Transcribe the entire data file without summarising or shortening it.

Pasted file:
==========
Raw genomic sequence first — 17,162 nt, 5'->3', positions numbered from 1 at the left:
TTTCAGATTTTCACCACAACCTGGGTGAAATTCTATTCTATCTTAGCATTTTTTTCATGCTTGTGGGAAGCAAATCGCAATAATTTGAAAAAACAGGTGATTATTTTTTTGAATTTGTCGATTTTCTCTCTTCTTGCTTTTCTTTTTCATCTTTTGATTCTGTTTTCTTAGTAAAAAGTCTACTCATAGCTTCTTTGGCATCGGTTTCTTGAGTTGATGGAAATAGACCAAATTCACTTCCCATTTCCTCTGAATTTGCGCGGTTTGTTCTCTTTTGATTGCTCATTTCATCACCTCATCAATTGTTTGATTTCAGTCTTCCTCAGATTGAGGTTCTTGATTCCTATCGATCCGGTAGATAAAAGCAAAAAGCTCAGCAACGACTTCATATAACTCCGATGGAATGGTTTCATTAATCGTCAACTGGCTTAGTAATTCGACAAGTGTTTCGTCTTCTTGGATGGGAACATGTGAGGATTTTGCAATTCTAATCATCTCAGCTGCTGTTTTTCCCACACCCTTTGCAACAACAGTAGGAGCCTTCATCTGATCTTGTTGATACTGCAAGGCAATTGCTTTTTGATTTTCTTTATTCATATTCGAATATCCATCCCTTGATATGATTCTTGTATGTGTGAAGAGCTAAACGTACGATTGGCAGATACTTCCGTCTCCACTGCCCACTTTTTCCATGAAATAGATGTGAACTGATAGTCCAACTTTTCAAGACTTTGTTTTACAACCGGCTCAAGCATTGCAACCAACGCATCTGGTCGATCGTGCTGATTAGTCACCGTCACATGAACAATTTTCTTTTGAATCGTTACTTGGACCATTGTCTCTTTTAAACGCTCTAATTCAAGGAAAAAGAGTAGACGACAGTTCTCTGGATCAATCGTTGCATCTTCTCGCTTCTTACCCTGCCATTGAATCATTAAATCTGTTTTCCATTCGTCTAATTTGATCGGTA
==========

Raw genomic sequence first — 17,162 nt, 5'->3', positions numbered from 1 at the left:
TTTCAGATTTTCACCACAACCTGGGTGAAATTCTATTCTATCTTAGCATTTTTTTCATGCTTGTGGGAAGCAAATCGCAATAATTTGAAAAAACAGGTGATTATTTTTTTGAATTTGTCGATTTTCTCTCTTCTTGCTTTTCTTTTTCATCTTTTGATTCTGTTTTCTTAGTAAAAAGTCTACTCATAGCTTCTTTGGCATCGGTTTCTTGAGTTGATGGAAATAGACCAAATTCACTTCCCATTTCCTCTGAATTTGCGCGGTTTGTTCTCTTTTGATTGCTCATTTCATCACCTCATCAATTGTTTGATTTCAGTCTTCCTCAGATTGAGGTTCTTGATTCCTATCGATCCGGTAGATAAAAGCAAAAAGCTCAGCAACGACTTCATATAACTCCGATGGAATGGTTTCATTAATCGTCAACTGGCTTAGTAATTCGACAAGTGTTTCGTCTTCTTGGATGGGAACATGTGAGGATTTTGCAATTCTAATCATCTCAGCTGCTGTTTTTCCCACACCCTTTGCAACAACAGTAGGAGCCTTCATCTGATCTTGTTGATACTGCAAGGCAATTGCTTTTTGATTTTCTTTATTCATATTCGAATATCCATCCCTTGATATGATTCTTGTATGTGTGAAGAGCTAAACGTACGATTGGCAGATACTTCCGTCTCCACTGCCCACTTTTTCCATGAAATAGATGTGAACTGATAGTCCAACTTTTCAAGACTTTGTTTTACAACCGGCTCAAGCATTGCAACCAACGCATCTGGTCGATCGTGCTGATTAGTCACCGTCACATGAACAATTTTCTTTTGAATCGTTACTTGGACCATTGTCTCTTTTAAACGCTCTAATTCAAGGAAAAAGAGTAGACGACAGTTCTCTGGATCAATCGTTGCATCTTCTCGCTTCTTACCCTGCCATTGAATCATTAAATCTGTTTTCCATTCGTCTAATTTGATCGGTA